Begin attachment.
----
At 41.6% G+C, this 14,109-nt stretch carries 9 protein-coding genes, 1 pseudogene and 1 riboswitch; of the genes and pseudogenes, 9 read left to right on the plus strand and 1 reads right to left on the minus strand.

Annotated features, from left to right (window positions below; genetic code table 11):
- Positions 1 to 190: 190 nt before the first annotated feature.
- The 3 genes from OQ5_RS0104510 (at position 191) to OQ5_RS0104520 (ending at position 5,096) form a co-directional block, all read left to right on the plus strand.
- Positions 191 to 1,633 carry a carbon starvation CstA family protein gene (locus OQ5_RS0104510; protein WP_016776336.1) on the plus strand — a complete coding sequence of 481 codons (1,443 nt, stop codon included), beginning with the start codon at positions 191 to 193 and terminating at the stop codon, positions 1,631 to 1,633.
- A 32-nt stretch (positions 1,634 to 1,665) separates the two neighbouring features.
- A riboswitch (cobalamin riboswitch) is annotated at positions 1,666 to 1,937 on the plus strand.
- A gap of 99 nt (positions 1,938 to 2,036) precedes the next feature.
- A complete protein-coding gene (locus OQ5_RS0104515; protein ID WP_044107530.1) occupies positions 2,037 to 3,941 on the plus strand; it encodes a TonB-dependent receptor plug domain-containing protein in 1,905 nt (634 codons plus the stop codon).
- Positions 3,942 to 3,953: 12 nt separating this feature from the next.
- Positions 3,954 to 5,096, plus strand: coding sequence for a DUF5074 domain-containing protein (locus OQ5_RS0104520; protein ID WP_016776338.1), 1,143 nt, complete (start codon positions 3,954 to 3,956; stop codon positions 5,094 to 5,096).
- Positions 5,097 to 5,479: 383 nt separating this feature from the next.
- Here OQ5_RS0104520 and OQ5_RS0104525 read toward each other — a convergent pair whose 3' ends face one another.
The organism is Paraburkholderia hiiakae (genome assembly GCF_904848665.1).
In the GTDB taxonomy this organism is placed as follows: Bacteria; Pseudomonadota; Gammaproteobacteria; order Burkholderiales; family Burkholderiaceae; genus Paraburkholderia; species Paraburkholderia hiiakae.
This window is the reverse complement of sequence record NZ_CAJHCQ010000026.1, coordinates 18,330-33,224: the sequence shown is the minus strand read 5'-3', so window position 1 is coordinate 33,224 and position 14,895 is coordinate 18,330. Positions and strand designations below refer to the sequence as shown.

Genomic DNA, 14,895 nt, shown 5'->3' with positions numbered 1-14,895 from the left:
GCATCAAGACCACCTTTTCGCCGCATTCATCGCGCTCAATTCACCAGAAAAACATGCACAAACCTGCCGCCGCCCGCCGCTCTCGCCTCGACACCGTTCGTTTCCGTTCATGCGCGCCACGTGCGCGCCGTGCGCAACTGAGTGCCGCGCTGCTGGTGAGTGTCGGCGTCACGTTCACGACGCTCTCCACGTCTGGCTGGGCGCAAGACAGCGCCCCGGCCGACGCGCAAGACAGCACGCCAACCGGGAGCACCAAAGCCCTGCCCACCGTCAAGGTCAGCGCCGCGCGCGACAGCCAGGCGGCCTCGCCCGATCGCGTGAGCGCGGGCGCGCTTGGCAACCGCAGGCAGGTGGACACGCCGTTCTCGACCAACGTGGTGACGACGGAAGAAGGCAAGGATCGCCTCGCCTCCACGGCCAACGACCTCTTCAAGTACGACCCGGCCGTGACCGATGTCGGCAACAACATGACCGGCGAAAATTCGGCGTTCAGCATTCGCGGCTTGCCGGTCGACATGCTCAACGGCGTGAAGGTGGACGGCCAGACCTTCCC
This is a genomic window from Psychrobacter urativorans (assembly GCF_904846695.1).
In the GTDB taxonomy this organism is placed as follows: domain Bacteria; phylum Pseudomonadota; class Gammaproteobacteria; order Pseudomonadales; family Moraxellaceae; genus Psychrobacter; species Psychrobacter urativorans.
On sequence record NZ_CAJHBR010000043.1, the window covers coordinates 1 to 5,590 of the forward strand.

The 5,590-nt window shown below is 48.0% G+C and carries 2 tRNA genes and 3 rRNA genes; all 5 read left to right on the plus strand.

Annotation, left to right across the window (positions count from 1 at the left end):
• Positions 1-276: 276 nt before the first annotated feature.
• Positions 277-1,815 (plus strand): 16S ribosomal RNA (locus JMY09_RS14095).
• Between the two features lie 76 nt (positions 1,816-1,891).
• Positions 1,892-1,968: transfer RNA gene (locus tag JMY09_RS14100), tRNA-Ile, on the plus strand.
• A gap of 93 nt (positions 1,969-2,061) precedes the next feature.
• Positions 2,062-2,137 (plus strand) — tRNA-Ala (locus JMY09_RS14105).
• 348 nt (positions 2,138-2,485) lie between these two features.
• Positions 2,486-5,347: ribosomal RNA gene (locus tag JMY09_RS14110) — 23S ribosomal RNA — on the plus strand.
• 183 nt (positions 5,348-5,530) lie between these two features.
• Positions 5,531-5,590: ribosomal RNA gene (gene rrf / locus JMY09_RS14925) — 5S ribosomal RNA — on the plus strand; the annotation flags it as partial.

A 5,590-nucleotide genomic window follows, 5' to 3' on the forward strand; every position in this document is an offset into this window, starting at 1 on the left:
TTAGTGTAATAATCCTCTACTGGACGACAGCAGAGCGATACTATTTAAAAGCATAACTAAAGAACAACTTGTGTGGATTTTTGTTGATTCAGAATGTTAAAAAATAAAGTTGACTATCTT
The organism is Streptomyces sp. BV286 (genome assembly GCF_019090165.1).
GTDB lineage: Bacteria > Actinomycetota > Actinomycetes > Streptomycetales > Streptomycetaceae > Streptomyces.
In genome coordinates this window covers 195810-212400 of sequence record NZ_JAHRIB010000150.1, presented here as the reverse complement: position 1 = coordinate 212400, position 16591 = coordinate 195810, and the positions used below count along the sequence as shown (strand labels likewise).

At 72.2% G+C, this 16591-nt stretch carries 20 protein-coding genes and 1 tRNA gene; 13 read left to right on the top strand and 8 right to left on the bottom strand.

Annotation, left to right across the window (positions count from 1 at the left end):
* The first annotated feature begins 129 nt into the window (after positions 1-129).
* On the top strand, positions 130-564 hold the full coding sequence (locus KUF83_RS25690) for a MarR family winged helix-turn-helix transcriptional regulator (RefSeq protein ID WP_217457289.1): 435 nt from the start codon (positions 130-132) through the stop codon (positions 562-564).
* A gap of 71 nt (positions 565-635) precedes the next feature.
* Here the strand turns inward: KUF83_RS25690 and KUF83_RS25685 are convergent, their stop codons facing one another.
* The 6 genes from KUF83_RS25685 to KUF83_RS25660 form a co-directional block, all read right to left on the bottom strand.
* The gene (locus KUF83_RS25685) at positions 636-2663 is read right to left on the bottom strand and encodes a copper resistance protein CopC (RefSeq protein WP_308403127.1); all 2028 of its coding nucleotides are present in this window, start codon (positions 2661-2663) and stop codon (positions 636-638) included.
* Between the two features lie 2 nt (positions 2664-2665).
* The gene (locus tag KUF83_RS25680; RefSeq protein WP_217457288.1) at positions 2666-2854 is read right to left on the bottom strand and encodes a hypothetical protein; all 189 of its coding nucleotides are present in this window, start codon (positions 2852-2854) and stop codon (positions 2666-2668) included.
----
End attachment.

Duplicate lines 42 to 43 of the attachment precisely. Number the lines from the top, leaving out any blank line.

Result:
* On the top strand, positions 130-564 hold the full coding sequence (locus KUF83_RS25690) for a MarR family winged helix-turn-helix transcriptional regulator (RefSeq protein ID WP_217457289.1): 435 nt from the start codon (positions 130-132) through the stop codon (positions 562-564).
* A gap of 71 nt (positions 565-635) precedes the next feature.